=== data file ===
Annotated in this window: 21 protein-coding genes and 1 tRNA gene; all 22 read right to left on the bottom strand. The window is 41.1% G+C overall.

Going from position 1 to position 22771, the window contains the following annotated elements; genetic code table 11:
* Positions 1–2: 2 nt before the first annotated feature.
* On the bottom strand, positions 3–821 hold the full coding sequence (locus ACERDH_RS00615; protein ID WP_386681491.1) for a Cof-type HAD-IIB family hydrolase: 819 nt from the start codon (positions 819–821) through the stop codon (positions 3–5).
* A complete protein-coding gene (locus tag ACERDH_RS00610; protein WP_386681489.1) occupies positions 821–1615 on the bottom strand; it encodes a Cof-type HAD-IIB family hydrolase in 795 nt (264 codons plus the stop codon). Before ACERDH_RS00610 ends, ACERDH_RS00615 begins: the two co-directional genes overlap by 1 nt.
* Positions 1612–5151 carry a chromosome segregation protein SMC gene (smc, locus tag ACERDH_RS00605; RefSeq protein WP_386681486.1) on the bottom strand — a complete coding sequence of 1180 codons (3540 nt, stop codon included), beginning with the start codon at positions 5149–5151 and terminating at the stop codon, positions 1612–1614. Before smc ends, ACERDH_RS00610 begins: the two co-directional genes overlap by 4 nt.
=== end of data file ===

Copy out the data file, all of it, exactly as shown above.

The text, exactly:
Annotated in this window: 21 protein-coding genes and 1 tRNA gene; all 22 read right to left on the bottom strand. The window is 41.1% G+C overall.

Going from position 1 to position 22771, the window contains the following annotated elements; genetic code table 11:
* Positions 1–2: 2 nt before the first annotated feature.
* On the bottom strand, positions 3–821 hold the full coding sequence (locus ACERDH_RS00615; protein ID WP_386681491.1) for a Cof-type HAD-IIB family hydrolase: 819 nt from the start codon (positions 819–821) through the stop codon (positions 3–5).
* A complete protein-coding gene (locus tag ACERDH_RS00610; protein WP_386681489.1) occupies positions 821–1615 on the bottom strand; it encodes a Cof-type HAD-IIB family hydrolase in 795 nt (264 codons plus the stop codon). Before ACERDH_RS00610 ends, ACERDH_RS00615 begins: the two co-directional genes overlap by 1 nt.
* Positions 1612–5151 carry a chromosome segregation protein SMC gene (smc, locus tag ACERDH_RS00605; RefSeq protein WP_386681486.1) on the bottom strand — a complete coding sequence of 1180 codons (3540 nt, stop codon included), beginning with the start codon at positions 5149–5151 and terminating at the stop codon, positions 1612–1614. Before smc ends, ACERDH_RS00610 begins: the two co-directional genes overlap by 4 nt.